Olive Oil v Prostate Cancer Foundation Diet for Treatment of Prostate Cancer

2017-03-21 21:38:22 | BioPortfolio


This study compared a plant-based, olive oil diet to the diet recommended by the Prostate Cancer Foundation for weight loss and improvement in some laboratory biomarkers.


Dietary treatment of overweight/ obese men with prostate cancer has not been well studied. As men with prostate cancer who are overweight/ obese are at an increase risk of recurrence, metastasis and mortality, elucidating a diet that will both improve biomarkers for prostate cancer and lead to long-term weight management could improve survivorship. The primary objective of this proposal is to compare a plant-based, olive oil (PBOO) diet to a conventional diet for weight loss and improvement in metabolic biomarkers (specifically fasting insulin, glucose, and triglycerides) for overweight/ obese men diagnosed with prostate cancer on surveillance or who have had an asymptomatic biochemical failure after primary therapy. The secondary objective is to determine which diet will be more acceptable for long term use. Participants will consume for 8 weeks each a conventional diet for treating prostate cancer and a PBOO diet for weight loss and improvement in biomarkers with random assignment to the diet order. They will choose one of the diets for 6 months of follow-up. Blood samples and body weight will be obtained pre- and post diet and after 6 months of follow-up and compared between the diets. Based on earlier work by colleagues of the PI, it is anticipated that the PBOO diet will result in better weight loss and biomarkers and will be more acceptable for long-term weight management. This protocol has the potential to elucidate a diet that will improve the body weight and survival of men with prostate cancer.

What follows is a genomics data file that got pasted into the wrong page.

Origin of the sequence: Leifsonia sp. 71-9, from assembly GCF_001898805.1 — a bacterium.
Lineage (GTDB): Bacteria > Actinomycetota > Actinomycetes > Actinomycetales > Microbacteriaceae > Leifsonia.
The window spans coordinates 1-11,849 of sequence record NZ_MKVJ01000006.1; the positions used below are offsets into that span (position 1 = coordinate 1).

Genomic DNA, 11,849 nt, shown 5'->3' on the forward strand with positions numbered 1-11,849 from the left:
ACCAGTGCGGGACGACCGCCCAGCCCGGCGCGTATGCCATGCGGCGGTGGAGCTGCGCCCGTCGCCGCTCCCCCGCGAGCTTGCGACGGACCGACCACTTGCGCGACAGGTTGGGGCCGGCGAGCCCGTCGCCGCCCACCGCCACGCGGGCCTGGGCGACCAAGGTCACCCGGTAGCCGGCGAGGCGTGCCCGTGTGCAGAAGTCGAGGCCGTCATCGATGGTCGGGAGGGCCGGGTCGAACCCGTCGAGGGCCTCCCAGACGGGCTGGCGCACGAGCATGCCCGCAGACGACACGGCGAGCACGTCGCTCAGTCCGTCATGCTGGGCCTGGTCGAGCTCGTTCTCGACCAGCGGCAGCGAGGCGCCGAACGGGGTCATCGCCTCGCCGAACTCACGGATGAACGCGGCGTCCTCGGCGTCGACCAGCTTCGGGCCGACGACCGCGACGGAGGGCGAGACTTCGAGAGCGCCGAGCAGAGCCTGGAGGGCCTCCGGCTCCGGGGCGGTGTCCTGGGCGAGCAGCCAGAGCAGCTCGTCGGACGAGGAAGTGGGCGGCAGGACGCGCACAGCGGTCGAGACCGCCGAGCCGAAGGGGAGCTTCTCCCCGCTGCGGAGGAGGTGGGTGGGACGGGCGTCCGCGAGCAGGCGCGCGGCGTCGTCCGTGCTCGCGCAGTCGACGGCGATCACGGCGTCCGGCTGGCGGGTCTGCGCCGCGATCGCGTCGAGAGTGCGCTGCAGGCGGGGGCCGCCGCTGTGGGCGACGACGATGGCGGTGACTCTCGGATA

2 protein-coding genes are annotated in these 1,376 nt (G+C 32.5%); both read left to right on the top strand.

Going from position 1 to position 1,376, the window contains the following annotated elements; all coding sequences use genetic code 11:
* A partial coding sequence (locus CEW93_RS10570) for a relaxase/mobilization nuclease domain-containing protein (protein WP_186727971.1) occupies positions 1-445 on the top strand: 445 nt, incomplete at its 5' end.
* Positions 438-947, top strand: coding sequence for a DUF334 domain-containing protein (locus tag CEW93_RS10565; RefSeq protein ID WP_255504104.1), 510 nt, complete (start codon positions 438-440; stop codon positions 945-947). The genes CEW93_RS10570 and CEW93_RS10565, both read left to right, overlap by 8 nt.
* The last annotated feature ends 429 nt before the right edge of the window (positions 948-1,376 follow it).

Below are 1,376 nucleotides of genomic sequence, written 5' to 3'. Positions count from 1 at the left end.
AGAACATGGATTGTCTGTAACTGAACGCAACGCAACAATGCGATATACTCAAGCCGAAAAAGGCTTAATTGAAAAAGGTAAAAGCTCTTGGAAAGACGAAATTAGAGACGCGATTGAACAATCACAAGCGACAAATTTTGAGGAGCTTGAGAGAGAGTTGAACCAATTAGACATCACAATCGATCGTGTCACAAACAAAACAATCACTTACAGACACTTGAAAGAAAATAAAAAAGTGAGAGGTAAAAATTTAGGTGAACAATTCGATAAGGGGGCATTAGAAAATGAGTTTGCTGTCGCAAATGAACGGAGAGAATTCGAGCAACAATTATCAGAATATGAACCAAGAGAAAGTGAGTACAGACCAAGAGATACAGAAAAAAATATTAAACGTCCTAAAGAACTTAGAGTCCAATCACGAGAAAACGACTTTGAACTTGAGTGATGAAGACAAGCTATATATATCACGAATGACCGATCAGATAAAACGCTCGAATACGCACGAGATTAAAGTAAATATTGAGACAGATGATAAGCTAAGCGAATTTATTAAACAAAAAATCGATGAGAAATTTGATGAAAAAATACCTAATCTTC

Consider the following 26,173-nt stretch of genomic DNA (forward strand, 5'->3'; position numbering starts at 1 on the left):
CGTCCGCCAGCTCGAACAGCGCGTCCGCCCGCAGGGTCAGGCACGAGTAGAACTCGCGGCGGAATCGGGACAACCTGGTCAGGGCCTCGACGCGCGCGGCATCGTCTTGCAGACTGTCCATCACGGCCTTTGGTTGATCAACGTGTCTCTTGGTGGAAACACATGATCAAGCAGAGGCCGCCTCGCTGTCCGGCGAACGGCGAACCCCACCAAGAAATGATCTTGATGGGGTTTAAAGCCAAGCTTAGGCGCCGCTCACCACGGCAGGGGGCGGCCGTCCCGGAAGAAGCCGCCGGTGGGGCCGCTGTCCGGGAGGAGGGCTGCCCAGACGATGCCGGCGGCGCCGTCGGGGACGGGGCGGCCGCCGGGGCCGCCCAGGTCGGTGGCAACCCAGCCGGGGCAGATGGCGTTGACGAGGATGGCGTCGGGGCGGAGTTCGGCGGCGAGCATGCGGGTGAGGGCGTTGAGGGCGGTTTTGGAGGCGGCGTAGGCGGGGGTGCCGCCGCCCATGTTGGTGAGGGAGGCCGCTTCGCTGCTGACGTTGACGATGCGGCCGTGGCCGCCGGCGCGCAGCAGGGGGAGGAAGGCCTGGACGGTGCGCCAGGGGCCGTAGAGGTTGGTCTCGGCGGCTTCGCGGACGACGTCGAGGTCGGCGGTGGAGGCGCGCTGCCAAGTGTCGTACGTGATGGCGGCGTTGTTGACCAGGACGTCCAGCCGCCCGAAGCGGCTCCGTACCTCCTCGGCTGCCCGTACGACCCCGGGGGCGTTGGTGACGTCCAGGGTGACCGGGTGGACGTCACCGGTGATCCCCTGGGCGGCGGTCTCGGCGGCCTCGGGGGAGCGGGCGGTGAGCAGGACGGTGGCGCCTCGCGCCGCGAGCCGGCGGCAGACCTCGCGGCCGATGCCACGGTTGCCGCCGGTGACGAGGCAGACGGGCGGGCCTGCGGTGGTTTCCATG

Study Design


Prostate Cancer


Plant- based, olive oil diet, Prostate Cancer Foundation diet




The Miriam Hospital

Results (where available)

View Results


Published on BioPortfolio: 2017-03-21T21:38:22-0400

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Medical and Biotech [MESH] Definitions

A diet typical of the Mediterranean region characterized by a pattern high in fruits and vegetables, cereals and bread, potatoes, poultry, beans, nuts, olive oil and fish while low in red meat and dairy and moderate in alcohol consumption.

A diet that contains limited amounts of CARBOHYDRATES. This is in distinction to a regular DIET.

Regular course of eating and drinking adopted by a person or animal. This does not include DIET THERAPY, a specific diet prescribed in the treatment of a disease.

A diet that contains limited amounts of fat with less than 30% of calories from all fats and less than 10% from saturated fat. Such a diet is used in control of HYPERLIPIDEMIAS. (From Bondy et al, Metabolic Control and Disease, 8th ed, pp468-70; Dorland, 27th ed)

A nutritional plan based on the presumed diet of pre-agricultural human ancestors. It consists mainly of MEAT, EGGS, NUTS, roots and fresh VEGETABLES and FRUITS, and excludes GRAIN, LEGUMES, DAIRY PRODUCTS, and refined DIETARY SUGARS.

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